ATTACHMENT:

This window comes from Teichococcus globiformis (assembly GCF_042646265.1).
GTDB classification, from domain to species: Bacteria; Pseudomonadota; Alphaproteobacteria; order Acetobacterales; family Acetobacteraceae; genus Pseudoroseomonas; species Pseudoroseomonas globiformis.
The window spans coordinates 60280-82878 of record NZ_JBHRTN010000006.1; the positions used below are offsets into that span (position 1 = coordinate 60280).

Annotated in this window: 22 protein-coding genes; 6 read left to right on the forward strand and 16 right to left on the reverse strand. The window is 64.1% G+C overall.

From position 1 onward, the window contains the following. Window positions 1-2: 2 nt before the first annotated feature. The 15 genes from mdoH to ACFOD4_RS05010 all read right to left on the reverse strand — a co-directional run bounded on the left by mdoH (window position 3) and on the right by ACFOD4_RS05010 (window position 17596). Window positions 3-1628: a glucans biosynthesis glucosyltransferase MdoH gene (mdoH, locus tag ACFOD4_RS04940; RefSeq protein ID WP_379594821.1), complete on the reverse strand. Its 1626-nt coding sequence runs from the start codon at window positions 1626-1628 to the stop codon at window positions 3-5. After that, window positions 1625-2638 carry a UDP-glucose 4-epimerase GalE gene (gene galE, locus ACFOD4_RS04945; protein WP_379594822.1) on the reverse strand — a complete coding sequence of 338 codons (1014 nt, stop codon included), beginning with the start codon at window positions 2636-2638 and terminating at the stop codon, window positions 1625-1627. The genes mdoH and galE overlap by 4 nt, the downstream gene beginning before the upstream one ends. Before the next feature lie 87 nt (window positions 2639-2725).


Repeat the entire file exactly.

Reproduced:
This window comes from Teichococcus globiformis (assembly GCF_042646265.1).
GTDB classification, from domain to species: Bacteria; Pseudomonadota; Alphaproteobacteria; order Acetobacterales; family Acetobacteraceae; genus Pseudoroseomonas; species Pseudoroseomonas globiformis.
The window spans coordinates 60280-82878 of record NZ_JBHRTN010000006.1; the positions used below are offsets into that span (position 1 = coordinate 60280).

Annotated in this window: 22 protein-coding genes; 6 read left to right on the forward strand and 16 right to left on the reverse strand. The window is 64.1% G+C overall.

From position 1 onward, the window contains the following. Window positions 1-2: 2 nt before the first annotated feature. The 15 genes from mdoH to ACFOD4_RS05010 all read right to left on the reverse strand — a co-directional run bounded on the left by mdoH (window position 3) and on the right by ACFOD4_RS05010 (window position 17596). Window positions 3-1628: a glucans biosynthesis glucosyltransferase MdoH gene (mdoH, locus tag ACFOD4_RS04940; RefSeq protein ID WP_379594821.1), complete on the reverse strand. Its 1626-nt coding sequence runs from the start codon at window positions 1626-1628 to the stop codon at window positions 3-5. After that, window positions 1625-2638 carry a UDP-glucose 4-epimerase GalE gene (gene galE, locus ACFOD4_RS04945; protein WP_379594822.1) on the reverse strand — a complete coding sequence of 338 codons (1014 nt, stop codon included), beginning with the start codon at window positions 2636-2638 and terminating at the stop codon, window positions 1625-1627. The genes mdoH and galE overlap by 4 nt, the downstream gene beginning before the upstream one ends. Before the next feature lie 87 nt (window positions 2639-2725).